Should the government step in and take over these businesses?

Should the government establish more regulations to control that business, even if the regulations were a significant contribution to the failure?

Read this article, Fannie Mae Eases Credit To Aid Mortgage Lending,[3] from the New York times. It was written 9 years ago and points out the problems that were coming. Problems that have arrived. Problems that were encouraged by the government. The government that is now the solution to the problem.

And the example of Representative Chaka Fattah -

I request unanimous permission to revise and extend my remarks.

This is the way those in Congress make it seem as if they gave a literate speech, while not actually giving any speech. They add something, maybe ghost written, to the official record of the debate. Imagine if a presidential candidate were able to go back to revise and extend my remarks from a presidential debate. Just another example of how Congress isolates itself from reality. these are the saviors of the market.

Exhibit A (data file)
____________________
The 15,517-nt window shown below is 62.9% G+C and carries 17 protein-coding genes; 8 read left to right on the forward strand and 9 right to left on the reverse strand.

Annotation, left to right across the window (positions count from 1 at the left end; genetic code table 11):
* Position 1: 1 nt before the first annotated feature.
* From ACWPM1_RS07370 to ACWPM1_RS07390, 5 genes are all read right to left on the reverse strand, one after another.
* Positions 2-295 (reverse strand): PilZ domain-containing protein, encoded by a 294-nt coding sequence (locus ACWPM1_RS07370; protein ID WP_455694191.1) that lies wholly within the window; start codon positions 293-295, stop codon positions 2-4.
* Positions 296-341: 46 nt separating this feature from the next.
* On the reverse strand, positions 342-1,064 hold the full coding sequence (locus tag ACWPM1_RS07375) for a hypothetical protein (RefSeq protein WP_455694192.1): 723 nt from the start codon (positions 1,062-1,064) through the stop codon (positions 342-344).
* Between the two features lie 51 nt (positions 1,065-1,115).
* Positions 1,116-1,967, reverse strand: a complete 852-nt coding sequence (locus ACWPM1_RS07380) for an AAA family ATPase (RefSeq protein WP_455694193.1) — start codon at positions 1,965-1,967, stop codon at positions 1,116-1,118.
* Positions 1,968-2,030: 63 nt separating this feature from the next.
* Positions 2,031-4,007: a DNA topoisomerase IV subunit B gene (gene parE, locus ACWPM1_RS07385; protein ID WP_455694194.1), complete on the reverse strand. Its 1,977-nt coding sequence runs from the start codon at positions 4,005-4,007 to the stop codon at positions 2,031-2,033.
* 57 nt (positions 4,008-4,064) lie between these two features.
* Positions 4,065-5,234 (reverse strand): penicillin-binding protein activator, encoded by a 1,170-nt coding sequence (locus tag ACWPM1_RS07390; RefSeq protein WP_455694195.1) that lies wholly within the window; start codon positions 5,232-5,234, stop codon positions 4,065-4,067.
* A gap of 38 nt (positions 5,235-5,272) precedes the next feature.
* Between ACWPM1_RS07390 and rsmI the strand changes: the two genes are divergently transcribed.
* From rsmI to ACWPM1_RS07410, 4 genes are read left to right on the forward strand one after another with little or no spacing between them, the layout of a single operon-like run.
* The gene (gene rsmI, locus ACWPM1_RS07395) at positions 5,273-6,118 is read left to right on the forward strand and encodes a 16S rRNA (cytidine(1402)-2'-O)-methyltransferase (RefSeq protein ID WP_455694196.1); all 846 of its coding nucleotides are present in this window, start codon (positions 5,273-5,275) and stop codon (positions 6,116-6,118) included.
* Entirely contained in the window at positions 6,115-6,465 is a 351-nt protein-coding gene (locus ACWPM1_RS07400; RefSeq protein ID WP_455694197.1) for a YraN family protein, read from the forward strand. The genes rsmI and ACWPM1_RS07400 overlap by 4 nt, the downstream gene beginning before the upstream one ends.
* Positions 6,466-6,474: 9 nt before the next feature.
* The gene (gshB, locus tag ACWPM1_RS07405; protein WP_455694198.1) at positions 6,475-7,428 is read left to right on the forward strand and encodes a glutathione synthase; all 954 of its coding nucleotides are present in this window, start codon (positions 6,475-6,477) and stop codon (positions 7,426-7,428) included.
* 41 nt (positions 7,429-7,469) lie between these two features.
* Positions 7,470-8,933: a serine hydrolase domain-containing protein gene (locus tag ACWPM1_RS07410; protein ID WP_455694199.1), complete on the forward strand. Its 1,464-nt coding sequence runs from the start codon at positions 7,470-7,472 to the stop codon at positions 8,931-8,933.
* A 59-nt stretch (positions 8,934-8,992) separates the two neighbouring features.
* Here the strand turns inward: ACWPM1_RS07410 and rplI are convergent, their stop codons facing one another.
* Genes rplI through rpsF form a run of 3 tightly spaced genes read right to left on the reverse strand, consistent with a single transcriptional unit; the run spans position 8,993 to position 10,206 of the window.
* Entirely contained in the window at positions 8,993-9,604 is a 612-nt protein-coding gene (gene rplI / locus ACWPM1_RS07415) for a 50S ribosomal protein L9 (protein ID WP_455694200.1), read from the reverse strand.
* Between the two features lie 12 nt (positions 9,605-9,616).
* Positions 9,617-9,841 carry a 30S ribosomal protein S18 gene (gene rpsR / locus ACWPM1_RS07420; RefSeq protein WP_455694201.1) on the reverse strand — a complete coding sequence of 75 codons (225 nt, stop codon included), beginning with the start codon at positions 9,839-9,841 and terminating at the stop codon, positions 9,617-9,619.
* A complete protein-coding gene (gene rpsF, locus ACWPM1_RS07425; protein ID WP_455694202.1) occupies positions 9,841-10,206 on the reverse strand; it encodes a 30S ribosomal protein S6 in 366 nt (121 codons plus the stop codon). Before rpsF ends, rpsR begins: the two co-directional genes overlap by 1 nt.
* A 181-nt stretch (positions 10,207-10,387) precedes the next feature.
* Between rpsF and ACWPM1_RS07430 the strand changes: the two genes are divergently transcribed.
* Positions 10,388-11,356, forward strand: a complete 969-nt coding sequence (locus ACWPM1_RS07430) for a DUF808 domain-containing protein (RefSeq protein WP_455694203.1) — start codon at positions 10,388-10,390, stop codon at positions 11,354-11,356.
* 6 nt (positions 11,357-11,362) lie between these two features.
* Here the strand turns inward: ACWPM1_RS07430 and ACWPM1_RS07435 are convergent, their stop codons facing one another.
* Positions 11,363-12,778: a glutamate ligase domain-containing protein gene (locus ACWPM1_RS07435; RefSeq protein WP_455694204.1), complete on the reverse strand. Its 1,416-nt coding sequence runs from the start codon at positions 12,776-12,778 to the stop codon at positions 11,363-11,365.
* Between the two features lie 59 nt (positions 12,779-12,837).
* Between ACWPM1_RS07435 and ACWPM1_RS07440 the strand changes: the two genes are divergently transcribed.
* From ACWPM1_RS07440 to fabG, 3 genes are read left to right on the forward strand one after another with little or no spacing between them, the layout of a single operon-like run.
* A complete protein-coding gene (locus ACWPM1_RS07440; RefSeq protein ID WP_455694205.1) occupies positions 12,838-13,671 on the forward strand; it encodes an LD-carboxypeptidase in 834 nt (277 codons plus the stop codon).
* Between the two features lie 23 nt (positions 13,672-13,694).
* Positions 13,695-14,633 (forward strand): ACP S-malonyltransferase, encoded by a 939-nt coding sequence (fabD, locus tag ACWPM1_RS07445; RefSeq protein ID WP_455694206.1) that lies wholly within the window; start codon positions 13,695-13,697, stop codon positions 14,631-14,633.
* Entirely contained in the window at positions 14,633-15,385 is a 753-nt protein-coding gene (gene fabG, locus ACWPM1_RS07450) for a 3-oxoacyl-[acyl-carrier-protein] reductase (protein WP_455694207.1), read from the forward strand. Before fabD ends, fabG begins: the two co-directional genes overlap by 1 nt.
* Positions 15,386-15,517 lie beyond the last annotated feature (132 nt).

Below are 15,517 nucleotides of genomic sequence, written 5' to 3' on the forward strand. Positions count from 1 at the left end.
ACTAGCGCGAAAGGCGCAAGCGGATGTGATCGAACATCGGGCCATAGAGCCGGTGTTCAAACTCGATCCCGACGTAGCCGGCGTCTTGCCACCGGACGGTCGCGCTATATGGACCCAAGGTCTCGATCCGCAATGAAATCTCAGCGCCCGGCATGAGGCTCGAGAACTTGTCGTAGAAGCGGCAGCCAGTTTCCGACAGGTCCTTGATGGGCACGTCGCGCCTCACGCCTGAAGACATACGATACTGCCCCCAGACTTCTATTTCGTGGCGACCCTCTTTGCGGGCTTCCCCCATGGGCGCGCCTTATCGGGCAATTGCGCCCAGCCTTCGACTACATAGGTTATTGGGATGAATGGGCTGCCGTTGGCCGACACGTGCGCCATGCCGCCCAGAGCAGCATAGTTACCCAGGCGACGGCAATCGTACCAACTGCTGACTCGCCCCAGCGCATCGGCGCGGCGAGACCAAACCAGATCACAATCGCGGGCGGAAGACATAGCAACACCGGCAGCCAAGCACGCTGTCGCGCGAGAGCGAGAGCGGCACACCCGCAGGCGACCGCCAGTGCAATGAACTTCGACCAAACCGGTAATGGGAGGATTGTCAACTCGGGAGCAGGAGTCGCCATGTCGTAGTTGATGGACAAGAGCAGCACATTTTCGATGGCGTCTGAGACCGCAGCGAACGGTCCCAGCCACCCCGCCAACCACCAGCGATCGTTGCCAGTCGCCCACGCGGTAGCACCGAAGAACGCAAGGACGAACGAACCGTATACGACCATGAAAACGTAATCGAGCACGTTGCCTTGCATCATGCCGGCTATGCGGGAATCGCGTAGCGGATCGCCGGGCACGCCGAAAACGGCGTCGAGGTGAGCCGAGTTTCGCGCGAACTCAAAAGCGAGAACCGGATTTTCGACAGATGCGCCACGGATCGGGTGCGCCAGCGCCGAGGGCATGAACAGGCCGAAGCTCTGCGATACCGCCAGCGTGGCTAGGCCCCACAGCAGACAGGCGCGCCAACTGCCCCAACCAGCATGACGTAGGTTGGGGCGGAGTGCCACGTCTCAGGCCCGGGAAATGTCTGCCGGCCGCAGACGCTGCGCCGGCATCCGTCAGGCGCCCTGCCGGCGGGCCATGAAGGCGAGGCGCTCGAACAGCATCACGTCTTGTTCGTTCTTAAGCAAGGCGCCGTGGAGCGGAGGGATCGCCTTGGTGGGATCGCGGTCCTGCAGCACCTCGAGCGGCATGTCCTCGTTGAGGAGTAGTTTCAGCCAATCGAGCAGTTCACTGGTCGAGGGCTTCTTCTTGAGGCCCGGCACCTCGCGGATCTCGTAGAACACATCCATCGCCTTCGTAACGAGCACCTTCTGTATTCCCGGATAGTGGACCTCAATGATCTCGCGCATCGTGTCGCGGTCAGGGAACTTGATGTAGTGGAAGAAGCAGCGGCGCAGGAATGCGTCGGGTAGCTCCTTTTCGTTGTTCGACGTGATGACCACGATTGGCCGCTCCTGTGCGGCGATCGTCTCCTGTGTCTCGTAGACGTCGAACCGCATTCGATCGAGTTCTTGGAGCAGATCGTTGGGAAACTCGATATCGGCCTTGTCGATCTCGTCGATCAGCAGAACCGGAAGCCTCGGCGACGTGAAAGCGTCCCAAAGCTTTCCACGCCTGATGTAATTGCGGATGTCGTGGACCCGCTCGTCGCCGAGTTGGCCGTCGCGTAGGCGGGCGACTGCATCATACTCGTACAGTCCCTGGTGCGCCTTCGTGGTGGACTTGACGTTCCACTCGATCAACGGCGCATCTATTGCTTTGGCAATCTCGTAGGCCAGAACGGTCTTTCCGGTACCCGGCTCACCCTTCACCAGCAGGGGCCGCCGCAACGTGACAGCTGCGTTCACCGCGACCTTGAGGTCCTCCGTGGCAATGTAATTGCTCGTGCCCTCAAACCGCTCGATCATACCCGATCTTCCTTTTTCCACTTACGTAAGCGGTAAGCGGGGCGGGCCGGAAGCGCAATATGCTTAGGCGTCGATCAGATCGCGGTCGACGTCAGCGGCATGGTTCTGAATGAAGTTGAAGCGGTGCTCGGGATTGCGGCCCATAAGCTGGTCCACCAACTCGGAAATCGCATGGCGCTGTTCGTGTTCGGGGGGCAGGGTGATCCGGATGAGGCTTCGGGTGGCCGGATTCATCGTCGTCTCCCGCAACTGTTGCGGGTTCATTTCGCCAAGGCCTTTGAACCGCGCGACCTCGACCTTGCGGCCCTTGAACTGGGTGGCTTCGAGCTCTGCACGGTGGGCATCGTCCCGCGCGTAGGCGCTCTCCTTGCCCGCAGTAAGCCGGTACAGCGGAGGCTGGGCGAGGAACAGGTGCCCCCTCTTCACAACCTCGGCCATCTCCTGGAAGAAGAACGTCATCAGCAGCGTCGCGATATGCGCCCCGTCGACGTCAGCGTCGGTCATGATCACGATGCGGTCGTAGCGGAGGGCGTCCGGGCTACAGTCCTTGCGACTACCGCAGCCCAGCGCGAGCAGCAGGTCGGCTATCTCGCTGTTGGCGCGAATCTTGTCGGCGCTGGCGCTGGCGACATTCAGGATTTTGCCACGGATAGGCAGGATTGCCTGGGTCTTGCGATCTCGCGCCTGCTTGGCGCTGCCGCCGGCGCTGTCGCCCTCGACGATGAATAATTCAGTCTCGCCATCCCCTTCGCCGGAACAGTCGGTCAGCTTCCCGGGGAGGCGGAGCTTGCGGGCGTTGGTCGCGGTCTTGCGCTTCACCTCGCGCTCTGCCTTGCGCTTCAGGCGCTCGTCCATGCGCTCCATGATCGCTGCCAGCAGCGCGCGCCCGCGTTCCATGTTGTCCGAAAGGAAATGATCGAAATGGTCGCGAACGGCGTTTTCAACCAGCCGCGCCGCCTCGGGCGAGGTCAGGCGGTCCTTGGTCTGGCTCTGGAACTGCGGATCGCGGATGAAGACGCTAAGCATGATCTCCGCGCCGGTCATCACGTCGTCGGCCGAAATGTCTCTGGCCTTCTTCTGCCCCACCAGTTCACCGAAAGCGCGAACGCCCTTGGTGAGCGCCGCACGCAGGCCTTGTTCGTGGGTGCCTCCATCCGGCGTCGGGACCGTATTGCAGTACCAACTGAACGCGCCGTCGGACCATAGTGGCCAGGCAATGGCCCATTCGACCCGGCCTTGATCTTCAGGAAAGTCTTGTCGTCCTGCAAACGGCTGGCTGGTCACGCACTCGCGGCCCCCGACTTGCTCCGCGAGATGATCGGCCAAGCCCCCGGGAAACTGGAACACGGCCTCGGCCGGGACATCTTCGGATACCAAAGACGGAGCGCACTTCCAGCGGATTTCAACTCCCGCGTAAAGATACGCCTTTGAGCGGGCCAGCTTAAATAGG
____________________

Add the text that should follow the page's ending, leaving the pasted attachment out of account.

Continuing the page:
I am waiting for the bill that will prevent injuries, because it is unfair for people to be injured. They try to legislate safety, and claim success, but when will they actually make rules that forbid activity that might put an individual at risk? We need to limit everyone to prevent the lowest common denominators. Read Harrison Bergeron.[4] A very short story by Kurt Vonnegut.

Then, the Speaker of the House, Representative Nancy Pelosi finishes up with -

(This is) only the beginning of our work to protect the American people

But is being saved by Nancy Pelosi a fate worse than death?

Even Paul Krugman is for it in his article Edge of the Abyss.[5] Could there be more convincing evidence that this is a mistake? Should we let him push us off of the edge of the abyss? He fancies himself standing on the abyss, pushing us away from the abyss. This is a good metaphor for the kind of footing he is accustomed to.

This mistake has now passed both the House (263 to 171) and Senate (74 to 25).